He is mentioned in the first stanza of the poem. To stop without a farmhouse near. It shakes its head. for the other man "will not see me stopping here. However. . . Owner of the Woods: A man who lives in a nearby village. The traveler stops to observe snow piling up in woods. It seems likely that woods near Franconia inspired him to write the poem and that Franconia is the village mentioned in line 2. Comment: The traveler appears worried that he is committing an offense by looking upon woods owned by another man. Darkest here could have more than one meaning--that is. that the weather has been cold enough to freeze a lake. the horse probably thinks it odd that his master has stopped between the woods and lake on a dark evening." If by this phrase the speaker/narrator means the longest night of the year--that is. Between the woods and frozen lake. This observation suggests that the darkness is external only. to signal that it does not understand why its master has stopped. Characters The Observer (Speaker/Persona/Narrator): A person traveling by a horse-drawn wagon (or cart or carriage) on a rural road. The darkest evening of the year. 1923. Stopping by Woods on a Snowy Evening By Robert Frost . 1 Whose woods these are I think I know. In the northern hemisphere. He will not see me stopping here. the speaker says. The time is "the darkest evening of the year. This collection won Frost a Pulitzer Prize and widespread recognition as an important American writer. To watch his woods fill up with snow. and republished later that year in a collection of Robert Frost's poems entitled New Hampshire. for the speaker is using the word darkest to explain the horse's reaction. the traveler could be depressed. Comment: This stanza says that the location is remote (without nearby farmhouses). and that the evening is the darkest of the year.Type of Work and Publication Information "Stopping by Woods on a Snowy Evening " is a lyric poem. ringing the bell. downcast. His house is in the village though. the winter solstice occurs each year on one of those days. The Horse: A small horse with a bell attached to its harness. The solstice is the moment when the sun is farthest south. Setting Frost wrote "Stopping by Woods on a Snowy Evening" while residing in the village of Franconia in the northwestern corner of New Hampshire. It was first published in theNew Republic on March 7. he steals a look." 2 My little horse must think it queer. the night with the most hours of darkness--then the day is either December 21 or 22. Nevertheless.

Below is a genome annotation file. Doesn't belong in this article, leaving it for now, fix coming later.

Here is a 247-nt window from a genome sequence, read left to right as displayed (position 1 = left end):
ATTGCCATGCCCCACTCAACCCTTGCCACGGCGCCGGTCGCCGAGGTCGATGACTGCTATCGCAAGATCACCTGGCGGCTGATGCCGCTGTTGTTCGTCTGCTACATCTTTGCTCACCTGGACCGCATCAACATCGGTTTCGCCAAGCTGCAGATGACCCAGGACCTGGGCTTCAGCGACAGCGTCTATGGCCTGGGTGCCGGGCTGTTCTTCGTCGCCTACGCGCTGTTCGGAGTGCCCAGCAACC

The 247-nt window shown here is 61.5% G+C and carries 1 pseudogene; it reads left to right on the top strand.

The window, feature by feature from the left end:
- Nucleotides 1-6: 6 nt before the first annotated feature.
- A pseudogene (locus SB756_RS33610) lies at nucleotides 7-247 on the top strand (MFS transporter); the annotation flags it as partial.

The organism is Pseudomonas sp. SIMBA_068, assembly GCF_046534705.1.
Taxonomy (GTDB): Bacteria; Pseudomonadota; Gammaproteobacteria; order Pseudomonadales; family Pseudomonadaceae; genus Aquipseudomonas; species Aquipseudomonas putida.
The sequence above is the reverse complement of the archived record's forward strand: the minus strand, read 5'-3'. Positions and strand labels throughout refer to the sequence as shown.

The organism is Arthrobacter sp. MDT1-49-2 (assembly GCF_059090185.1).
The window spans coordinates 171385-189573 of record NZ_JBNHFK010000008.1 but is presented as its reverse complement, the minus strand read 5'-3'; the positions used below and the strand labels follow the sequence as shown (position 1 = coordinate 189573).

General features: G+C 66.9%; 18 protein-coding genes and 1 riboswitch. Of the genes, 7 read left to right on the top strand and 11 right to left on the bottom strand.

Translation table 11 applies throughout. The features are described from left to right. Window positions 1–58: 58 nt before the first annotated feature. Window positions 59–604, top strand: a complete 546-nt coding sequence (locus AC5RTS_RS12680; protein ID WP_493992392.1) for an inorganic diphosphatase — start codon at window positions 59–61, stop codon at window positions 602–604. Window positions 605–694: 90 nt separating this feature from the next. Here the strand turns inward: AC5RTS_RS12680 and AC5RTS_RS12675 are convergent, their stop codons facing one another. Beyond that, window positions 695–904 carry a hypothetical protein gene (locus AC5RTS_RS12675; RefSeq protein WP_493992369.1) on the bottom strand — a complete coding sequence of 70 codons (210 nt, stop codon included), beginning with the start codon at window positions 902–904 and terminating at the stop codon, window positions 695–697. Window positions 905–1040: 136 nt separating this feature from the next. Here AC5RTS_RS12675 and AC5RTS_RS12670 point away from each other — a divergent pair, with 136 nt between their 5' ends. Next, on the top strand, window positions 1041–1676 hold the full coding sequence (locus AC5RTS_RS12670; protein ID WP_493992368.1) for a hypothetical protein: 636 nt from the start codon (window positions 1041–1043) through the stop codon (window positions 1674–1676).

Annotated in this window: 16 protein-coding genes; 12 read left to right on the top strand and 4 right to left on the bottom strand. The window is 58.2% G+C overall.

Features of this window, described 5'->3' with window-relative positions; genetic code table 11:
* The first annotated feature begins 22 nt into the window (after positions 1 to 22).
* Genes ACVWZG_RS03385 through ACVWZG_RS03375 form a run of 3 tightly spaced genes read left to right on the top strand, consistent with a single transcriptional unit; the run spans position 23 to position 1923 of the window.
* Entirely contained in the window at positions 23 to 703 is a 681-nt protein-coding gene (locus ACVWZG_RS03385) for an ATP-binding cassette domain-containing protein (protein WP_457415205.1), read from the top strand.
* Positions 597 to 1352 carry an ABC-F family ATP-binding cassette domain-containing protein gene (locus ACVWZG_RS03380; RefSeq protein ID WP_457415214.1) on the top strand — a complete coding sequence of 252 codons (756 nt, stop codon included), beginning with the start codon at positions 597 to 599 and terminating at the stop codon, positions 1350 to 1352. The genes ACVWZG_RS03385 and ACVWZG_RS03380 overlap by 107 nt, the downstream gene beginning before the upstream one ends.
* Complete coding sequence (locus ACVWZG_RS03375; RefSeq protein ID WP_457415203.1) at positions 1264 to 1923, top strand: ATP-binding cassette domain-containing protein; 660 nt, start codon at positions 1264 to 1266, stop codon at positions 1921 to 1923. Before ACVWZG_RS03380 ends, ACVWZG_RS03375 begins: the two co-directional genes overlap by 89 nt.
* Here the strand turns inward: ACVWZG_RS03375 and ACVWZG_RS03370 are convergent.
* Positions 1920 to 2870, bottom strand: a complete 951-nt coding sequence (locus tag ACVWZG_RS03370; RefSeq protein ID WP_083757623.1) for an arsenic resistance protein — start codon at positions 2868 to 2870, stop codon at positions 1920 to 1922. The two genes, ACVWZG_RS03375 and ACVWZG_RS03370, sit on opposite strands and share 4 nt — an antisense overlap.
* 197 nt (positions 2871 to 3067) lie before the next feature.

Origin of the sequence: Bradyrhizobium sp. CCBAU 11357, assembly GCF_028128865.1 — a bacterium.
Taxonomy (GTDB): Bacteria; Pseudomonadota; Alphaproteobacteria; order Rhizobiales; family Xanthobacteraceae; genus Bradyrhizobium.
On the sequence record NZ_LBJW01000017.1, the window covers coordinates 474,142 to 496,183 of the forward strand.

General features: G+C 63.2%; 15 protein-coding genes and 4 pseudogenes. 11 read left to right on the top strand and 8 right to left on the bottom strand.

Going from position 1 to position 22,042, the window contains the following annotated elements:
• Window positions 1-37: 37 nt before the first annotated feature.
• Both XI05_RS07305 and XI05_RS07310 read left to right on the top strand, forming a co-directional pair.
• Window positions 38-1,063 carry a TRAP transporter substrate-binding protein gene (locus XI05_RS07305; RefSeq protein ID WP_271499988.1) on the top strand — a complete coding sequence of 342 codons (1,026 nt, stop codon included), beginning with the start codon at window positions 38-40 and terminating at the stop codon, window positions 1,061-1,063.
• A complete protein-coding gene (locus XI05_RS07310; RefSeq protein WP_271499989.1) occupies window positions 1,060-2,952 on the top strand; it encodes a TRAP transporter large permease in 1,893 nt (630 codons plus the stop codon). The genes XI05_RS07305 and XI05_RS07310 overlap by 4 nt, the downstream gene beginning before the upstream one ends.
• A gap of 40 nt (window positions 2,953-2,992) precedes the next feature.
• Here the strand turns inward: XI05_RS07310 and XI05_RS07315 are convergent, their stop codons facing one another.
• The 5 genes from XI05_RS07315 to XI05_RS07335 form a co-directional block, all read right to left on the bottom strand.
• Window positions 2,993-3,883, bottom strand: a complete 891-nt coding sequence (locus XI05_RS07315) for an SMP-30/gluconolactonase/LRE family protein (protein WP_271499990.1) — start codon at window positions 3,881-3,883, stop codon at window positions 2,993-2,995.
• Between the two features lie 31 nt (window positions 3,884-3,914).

the wind. see Literary Terms. All of the sounds are gentle. To ask if there is some mistake.Use of little (line 5): Here. And miles to go before I sleep. he has obligations and responsibilities. But the poem does not say whether he in fact moves on. However. The word littlesuggests that the speaker/narrator is a humble. Alliteration His house is in the village though (line 2) He will not see me stopping here (line 3) To watch his woods fill up w ith snow (line 4) He gives his harness bells a shake (line 9) Hyperbole To watch his woods fill up with snow Metaphor He gives his harness bells a shake. ordinary citizen who cannot afford a more imposing horse. 4 The woods are lovely. the poet bids for the sympathy of the reader. One presumes that he does. Therefore. Comment: The traveler would like to stay awhile and perhaps even enter the woods to absorb their ambience and ponder the mystery of life and nature. . dark and deep. and the snowflakes. he decides to move on. For definitions of figures of speech. the sounds of the bells. Of easy wind and downy flake. contrasting with the cacophony of everyday life in a town. 3 He gives his harness bells a shake. Figures of Speech Following are examples of figures of speech in the poem. Comment: Sounds are important in this stanza--namely. And miles to go before I sleep. But I have promises to keep. The only other sound's the sweep.